- The Washington Times - Saturday, February 14, 2009

Sen. Dianne Feinstein’s message for Californians who gripe about the $7.70 per week tax cut from President Obama’s economic stimulus package: They would have got nothing if she had her way.

“If I had my druthers, I would have done [only] an infrastructure and safety net package,” the California Democrat said. “I didn’t have my druthers.”

Taxpayers from coast to coast are less than impressed with the plan’s $400-a-year refundable tax credit, which would show up in most paychecks this spring as an added $13 per week when federal withholding rates are adjusted. It drops to about $7.70 a week at the start of 2010.

“It’s an extra bag of popcorn and a Pepsi, if you know what I mean,” said Glen Falke, 64, an arborist from upstate New York. “It’s not a big deal for me.”

But residents of cash-strapped California are especially underwhelmed because a slew of proposed state tax increases - on everything from the gas tax to sales tax - threaten to wipe out the modest payday bonus from Mr. Obama.

“That $13 isn’t going to do much when the state is raising everything,” said Linda Fernandez, 65, a special-education teacher in San Dimas, Calif.

“The middle class never really benefits,” she said. “The problem is all politicians promise us the world and very few can deliver much.”

Mrs. Feinstein said, “Maybe that is the case. Maybe it’s offsetting [higher state taxes] … But it’s less than it would have been.”

The stimulus includes aid to states and local government in the form of new types of tax-preferred bonds for economic development and school construction and repair projects. But the state tax increases are still on the table in California.

The “Making Work Pay Tax Cut” is a signature program in Mr. Obama’s $787 billion plan, though the Democrat-led Congress slashed the credit from the proposed $500 a year to $400 for individuals and from $1,000 for couples to $800.

The tax credit is less for higher earners, phasing out completely at $100,000 for individuals and $200,000 for couples filing jointly.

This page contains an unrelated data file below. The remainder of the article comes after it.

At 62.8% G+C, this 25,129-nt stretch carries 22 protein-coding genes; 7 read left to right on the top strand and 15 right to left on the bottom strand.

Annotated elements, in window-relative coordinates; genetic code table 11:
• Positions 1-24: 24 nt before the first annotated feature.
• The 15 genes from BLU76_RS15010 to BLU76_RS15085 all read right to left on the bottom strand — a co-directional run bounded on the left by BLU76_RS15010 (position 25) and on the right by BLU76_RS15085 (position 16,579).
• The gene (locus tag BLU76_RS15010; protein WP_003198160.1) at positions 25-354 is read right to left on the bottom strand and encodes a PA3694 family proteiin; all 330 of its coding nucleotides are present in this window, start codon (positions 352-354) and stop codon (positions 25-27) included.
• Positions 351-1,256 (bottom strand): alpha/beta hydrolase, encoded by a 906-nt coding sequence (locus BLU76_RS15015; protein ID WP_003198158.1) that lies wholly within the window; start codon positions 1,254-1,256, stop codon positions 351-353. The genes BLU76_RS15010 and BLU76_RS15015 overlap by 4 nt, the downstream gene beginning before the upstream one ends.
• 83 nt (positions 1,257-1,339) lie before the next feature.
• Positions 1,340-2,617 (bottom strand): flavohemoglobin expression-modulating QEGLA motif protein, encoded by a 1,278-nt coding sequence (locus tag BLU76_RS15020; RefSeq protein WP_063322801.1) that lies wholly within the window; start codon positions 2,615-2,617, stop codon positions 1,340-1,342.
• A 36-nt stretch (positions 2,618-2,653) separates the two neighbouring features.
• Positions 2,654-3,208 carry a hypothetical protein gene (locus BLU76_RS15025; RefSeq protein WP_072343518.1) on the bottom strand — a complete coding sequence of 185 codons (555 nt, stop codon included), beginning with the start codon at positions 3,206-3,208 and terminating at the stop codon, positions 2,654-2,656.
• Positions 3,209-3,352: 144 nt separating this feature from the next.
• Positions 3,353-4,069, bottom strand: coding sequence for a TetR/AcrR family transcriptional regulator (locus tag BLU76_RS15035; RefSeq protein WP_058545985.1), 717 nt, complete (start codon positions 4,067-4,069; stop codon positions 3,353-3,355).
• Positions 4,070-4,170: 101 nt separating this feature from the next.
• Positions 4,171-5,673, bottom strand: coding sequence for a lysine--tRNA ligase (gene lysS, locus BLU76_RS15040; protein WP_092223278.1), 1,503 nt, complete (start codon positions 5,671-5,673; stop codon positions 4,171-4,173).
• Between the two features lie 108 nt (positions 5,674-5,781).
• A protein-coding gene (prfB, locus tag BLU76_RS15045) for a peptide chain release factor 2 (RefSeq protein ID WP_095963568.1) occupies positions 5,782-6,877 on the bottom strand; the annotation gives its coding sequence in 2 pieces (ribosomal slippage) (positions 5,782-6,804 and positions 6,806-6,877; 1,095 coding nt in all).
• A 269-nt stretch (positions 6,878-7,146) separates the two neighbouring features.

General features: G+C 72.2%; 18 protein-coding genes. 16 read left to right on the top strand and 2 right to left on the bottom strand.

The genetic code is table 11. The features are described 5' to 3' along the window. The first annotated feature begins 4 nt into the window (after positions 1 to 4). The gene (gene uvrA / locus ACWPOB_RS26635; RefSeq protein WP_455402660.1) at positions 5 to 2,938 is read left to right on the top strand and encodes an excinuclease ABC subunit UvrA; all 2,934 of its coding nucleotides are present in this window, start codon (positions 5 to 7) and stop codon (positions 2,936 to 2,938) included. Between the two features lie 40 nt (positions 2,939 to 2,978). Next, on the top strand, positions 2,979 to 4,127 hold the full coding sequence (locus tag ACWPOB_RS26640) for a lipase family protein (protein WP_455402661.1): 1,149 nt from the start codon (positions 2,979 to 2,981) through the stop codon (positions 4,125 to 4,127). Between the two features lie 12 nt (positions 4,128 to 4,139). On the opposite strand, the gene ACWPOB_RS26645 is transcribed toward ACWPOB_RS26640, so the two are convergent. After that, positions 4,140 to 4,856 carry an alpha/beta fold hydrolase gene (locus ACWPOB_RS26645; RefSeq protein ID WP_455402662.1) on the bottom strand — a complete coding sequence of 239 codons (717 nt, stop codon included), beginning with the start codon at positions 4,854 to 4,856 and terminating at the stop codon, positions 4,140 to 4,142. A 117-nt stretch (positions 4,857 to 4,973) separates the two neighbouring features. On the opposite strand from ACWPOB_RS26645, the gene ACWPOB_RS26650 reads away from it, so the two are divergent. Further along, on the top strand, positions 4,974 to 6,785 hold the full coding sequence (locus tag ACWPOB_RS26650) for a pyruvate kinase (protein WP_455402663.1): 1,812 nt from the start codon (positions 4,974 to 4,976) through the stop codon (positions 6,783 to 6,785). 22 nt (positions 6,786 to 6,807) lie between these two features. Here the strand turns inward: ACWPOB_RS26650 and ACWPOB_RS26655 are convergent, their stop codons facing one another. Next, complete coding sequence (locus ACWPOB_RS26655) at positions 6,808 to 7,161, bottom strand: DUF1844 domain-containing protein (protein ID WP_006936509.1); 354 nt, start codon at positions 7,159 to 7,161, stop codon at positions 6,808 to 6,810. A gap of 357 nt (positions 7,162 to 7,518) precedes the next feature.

Mrs. Feinstein said voters should look at the “whole tax package,” which, including breaks for businesses, total about $275 billion, a little less than a third of the entire bill.

The child tax credit in the bill will put about $825 more in tax credits in the pockets of qualifying low-income families with at least three children. The bill would expand the 15 percent credit to every dollar earned over $3,000 from the current $8,500 threshold.

There also is an expanded earned-income tax credit to boost refunds for low-income workers.

A new $2,500 tax credit for college education expenses goes to individuals earning less than $80,000 a year and couples making less than $160,000. First-time homebuyers get an $8,000 tax credit.

Social Security beneficiaries, veterans receiving Department of Veterans Affairs benefits and state government and railroad retirees get a one-time $250 payment.

The plan also helps 23 million middle-class families by suspending the alternative minimum tax (AMT), which would otherwise wallop families making as little as $50,000 a year with a 26 percent or 28 percent income tax rate.

Congress every year suspends the AMT, a 1969 law intended to make sure the rich pay a certain minimum tax, but which increasingly hits the middle-class because it wasn’t indexed for inflation. This year Congress put the AMT suspension in the stimulus at a cost of about $70 billion, prompting the reduction in the plan’s income tax cut.

Mrs. Fernandez said none of these provisions will put much cash in her pocket, though she wants the stimulus to succeed in reviving the economy. “We’re hoping,” she said.

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